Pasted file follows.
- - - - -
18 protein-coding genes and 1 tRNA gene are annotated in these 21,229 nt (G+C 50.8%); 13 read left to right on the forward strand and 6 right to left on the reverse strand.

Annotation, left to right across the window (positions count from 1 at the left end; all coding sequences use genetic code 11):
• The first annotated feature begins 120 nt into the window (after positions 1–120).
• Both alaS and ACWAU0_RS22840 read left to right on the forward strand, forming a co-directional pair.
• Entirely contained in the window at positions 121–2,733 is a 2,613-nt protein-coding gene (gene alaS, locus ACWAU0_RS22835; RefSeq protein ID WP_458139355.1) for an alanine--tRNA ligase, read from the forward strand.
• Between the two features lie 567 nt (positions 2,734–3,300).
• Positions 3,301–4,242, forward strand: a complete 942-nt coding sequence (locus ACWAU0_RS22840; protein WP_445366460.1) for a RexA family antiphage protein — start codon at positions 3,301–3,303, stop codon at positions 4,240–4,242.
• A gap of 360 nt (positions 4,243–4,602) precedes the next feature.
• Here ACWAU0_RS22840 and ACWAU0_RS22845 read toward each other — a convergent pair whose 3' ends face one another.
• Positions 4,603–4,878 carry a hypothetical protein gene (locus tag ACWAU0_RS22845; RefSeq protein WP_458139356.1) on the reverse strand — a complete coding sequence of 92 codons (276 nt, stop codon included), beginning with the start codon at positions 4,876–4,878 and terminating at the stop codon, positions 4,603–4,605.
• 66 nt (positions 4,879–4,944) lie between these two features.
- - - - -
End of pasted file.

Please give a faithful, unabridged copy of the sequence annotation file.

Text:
18 protein-coding genes and 1 tRNA gene are annotated in these 21,229 nt (G+C 50.8%); 13 read left to right on the forward strand and 6 right to left on the reverse strand.

Annotation, left to right across the window (positions count from 1 at the left end; all coding sequences use genetic code 11):
• The first annotated feature begins 120 nt into the window (after positions 1–120).
• Both alaS and ACWAU0_RS22840 read left to right on the forward strand, forming a co-directional pair.
• Entirely contained in the window at positions 121–2,733 is a 2,613-nt protein-coding gene (gene alaS, locus ACWAU0_RS22835; RefSeq protein ID WP_458139355.1) for an alanine--tRNA ligase, read from the forward strand.
• Between the two features lie 567 nt (positions 2,734–3,300).
• Positions 3,301–4,242, forward strand: a complete 942-nt coding sequence (locus ACWAU0_RS22840; protein WP_445366460.1) for a RexA family antiphage protein — start codon at positions 3,301–3,303, stop codon at positions 4,240–4,242.
• A gap of 360 nt (positions 4,243–4,602) precedes the next feature.
• Here ACWAU0_RS22840 and ACWAU0_RS22845 read toward each other — a convergent pair whose 3' ends face one another.
• Positions 4,603–4,878 carry a hypothetical protein gene (locus tag ACWAU0_RS22845; RefSeq protein WP_458139356.1) on the reverse strand — a complete coding sequence of 92 codons (276 nt, stop codon included), beginning with the start codon at positions 4,876–4,878 and terminating at the stop codon, positions 4,603–4,605.
• 66 nt (positions 4,879–4,944) lie between these two features.